def license
  user = User.find(params[:id])
  send_data user.license.read, type: user.license.content_type
end

Shrine

Generate a key

key = Lockbox.generate_key

Create a lockbox

lockbox = Lockbox.new(key: key)

Encrypt files before passing them to Shrine

LicenseUploader.upload(lockbox.encrypt_io(file), :store)

And decrypt them after reading

lockbox.decrypt(uploaded_file.read)

For models, encrypt with:

license = params.require(:user).fetch(:license)
user.license = lockbox.encrypt_io(license)

To serve encrypted files, use a controller action.

def license
  user = User.find(params[:id])
  send_data box.decrypt(user.license.read), type: user.license.mime_type
end

Local Files

Read the file as a binary string

message = File.binread("file.txt")

Then follow the instructions for encrypting a string below.

Strings

Generate a key

key = Lockbox.generate_key

Create a lockbox

lockbox = Lockbox.new(key: key, encode: true)

Encrypt

ciphertext = lockbox.encrypt("hello")

Decrypt

lockbox.decrypt(ciphertext)

Use decrypt_str get the value as UTF-8

Key Rotation

To make key rotation easy, you can pass previous versions of keys that can decrypt.

Active Record

Update your model:

class User < ApplicationRecord
  encrypts :email, previous_versions: [{key: previous_key}]
end

Use master_key instead of key if passing the master key.

To rotate existing records, use:

Lockbox.rotate(User, attributes: [:email])

Once all records are rotated, you can remove previous_versions from the model.

Mongoid

Update your model:

class User
  encrypts :email, previous_versions: [{key: previous_key}]
end

Use master_key instead of key if passing the master key.

To rotate existing records, use:

Lockbox.rotate(User, attributes: [:email])

Once all records are rotated, you can remove previous_versions from the model.

Active Storage

Update your model:

class User < ApplicationRecord
  encrypts_attached :license, previous_versions: [{key: previous_key}]
end

Use master_key instead of key if passing the master key.

To rotate existing files, use:

User.find_each do |user|
  user.license.rotate_encryption!
end

Once all files are rotated, you can remove previous_versions from the model.

CarrierWave

Update your model:

class LicenseUploader < CarrierWave::Uploader::Base
  encrypt previous_versions: [{key: previous_key}]
end

Use master_key instead of key if passing the master key.

To rotate existing files, use:

User.find_each do |user|
  user.license.rotate_encryption!
end

Once all files are rotated, you can remove previous_versions from the model.

Strings

For strings, use:

Lockbox.new(key: key, previous_versions: [{key: previous_key}])

Auditing

It’s a good idea to track user and employee access to sensitive data. Lockbox provides a convenient way to do this with Active Record, but you can use a similar pattern to write audits to any location.

rails generate lockbox:audits
rails db:migrate

Then create an audit wherever a user can view data:

class UsersController < ApplicationController
  def show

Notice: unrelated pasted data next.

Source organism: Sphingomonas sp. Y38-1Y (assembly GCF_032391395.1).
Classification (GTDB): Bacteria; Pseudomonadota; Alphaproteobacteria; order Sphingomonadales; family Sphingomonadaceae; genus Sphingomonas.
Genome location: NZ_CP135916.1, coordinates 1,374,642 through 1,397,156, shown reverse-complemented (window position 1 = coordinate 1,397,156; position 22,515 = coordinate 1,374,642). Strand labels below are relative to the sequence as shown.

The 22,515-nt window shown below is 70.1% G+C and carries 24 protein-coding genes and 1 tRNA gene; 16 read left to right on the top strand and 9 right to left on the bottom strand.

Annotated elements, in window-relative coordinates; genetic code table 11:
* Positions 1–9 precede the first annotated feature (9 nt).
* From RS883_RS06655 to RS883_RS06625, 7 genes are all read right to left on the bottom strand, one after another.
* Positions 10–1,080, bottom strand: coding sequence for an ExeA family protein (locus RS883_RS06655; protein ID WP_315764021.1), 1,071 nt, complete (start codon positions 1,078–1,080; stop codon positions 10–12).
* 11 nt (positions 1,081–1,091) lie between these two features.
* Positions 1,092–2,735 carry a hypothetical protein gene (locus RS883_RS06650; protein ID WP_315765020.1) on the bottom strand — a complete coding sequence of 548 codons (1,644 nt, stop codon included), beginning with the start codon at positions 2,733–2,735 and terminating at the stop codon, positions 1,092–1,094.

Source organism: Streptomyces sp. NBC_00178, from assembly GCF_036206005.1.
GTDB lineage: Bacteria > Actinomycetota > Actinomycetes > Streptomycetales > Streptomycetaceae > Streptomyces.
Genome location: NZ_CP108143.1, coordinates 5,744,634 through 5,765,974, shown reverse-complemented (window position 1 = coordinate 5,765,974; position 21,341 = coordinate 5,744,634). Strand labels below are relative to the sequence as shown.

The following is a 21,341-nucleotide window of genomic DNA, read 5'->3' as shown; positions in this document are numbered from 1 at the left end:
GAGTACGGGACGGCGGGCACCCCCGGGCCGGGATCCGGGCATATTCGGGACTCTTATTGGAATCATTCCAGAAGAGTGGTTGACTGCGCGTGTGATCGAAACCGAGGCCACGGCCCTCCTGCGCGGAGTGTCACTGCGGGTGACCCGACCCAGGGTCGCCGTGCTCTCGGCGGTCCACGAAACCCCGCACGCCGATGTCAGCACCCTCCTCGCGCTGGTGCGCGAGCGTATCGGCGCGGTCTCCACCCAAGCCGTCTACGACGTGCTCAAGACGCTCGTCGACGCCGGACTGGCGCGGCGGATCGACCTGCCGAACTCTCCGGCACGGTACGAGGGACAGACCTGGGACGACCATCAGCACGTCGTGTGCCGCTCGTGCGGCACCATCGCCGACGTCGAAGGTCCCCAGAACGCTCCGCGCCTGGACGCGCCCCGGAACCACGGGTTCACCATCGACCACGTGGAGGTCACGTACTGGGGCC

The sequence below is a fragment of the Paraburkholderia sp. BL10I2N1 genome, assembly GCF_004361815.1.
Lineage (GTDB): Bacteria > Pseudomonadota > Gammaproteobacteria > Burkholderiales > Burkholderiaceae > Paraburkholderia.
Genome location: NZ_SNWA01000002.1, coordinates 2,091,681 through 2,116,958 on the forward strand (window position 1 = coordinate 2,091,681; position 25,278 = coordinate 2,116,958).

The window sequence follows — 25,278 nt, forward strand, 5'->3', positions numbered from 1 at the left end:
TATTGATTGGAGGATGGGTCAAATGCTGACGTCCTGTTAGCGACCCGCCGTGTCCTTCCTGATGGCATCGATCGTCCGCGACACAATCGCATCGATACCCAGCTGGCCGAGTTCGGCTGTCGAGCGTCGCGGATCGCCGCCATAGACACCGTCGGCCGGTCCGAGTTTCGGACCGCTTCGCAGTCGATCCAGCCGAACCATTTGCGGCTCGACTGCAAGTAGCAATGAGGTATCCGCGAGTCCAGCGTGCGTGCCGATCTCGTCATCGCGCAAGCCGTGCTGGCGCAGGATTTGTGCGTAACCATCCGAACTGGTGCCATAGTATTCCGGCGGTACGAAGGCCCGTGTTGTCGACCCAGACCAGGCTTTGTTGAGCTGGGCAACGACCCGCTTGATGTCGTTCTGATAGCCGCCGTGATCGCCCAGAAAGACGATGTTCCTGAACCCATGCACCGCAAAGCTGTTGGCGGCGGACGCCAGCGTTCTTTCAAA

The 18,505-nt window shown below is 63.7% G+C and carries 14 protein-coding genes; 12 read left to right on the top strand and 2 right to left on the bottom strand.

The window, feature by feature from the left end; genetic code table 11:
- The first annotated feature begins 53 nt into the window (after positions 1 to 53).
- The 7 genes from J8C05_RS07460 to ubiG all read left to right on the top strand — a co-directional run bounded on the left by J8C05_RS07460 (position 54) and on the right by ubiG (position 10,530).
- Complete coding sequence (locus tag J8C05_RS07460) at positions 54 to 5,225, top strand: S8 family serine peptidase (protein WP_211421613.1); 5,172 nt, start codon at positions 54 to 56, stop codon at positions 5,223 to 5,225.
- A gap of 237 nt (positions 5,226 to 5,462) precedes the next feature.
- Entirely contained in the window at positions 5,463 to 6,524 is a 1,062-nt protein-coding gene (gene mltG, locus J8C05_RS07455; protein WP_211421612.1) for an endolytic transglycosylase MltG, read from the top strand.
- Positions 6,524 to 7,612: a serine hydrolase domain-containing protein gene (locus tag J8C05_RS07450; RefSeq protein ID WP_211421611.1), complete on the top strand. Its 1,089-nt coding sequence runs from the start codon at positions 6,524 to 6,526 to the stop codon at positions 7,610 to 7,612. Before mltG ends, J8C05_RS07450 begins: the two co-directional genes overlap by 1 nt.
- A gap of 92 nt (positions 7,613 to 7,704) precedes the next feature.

@user = User.find(params[:id])

    LockboxAudit.create!(
      subject: @user,
      viewer: current_user,
      data: ["name", "email"],
      context: "#{controller_name}##{action_name}",
      ip: request.remote_ip
    )
  end
end

Query audits with:

LockboxAudit.last(100)

Note: This approach is not intended to be used in the event of a breach or insider attack, as it’s trivial for someone with access to your infrastructure to bypass.

Algorithms

AES-GCM

This is the default algorithm. It’s:

For users who do a lot of encryptions: You should rotate an individual key after 2 billion encryptions to minimize the chance of a nonce collision, which will expose the key. Each database field and file uploader use a different key (derived from the master key) to extend this window.

XSalsa20

You can also use XSalsa20, which uses an extended nonce so you don’t have to worry about nonce collisions. First, install Libsodium. For Homebrew, use:

brew install libsodium

And add to your Gemfile:

gem 'rbnacl'

Then add to your model:

class User < ApplicationRecord
  encrypts :email, algorithm: "xsalsa20"
end

Make it the default with:

Lockbox.default_options = {algorithm: "xsalsa20"}

You can also pass an algorithm to previous_versions for key rotation.

XSalsa20 Deployment

Heroku

Heroku comes with libsodium preinstalled.

Ubuntu

For Ubuntu 18.04, use:

sudo apt-get install libsodium23

For Ubuntu 16.04, use:

sudo apt-get install libsodium18
Travis CI

On Bionic, add to .travis.yml:

addons:
  apt:
    packages:
      - libsodium23

On Xenial, add to .travis.yml:

addons:
  apt:
    packages:
      - libsodium18
CircleCI

Add a step to .circleci/config.yml:

- run:
    name: install Libsodium
    command: |
      sudo apt-get install -y libsodium18

Hybrid Cryptography

Hybrid cryptography allows servers to encrypt data without being able to decrypt it.

Follow the instructions above for installing Libsodium and including rbnacl in your Gemfile.

Generate a key pair with:

Lockbox.generate_key_pair

Store the keys with your other secrets. Then use:

class User < ApplicationRecord
  encrypts :email, algorithm: "hybrid", encryption_key: encryption_key, decryption_key: decryption_key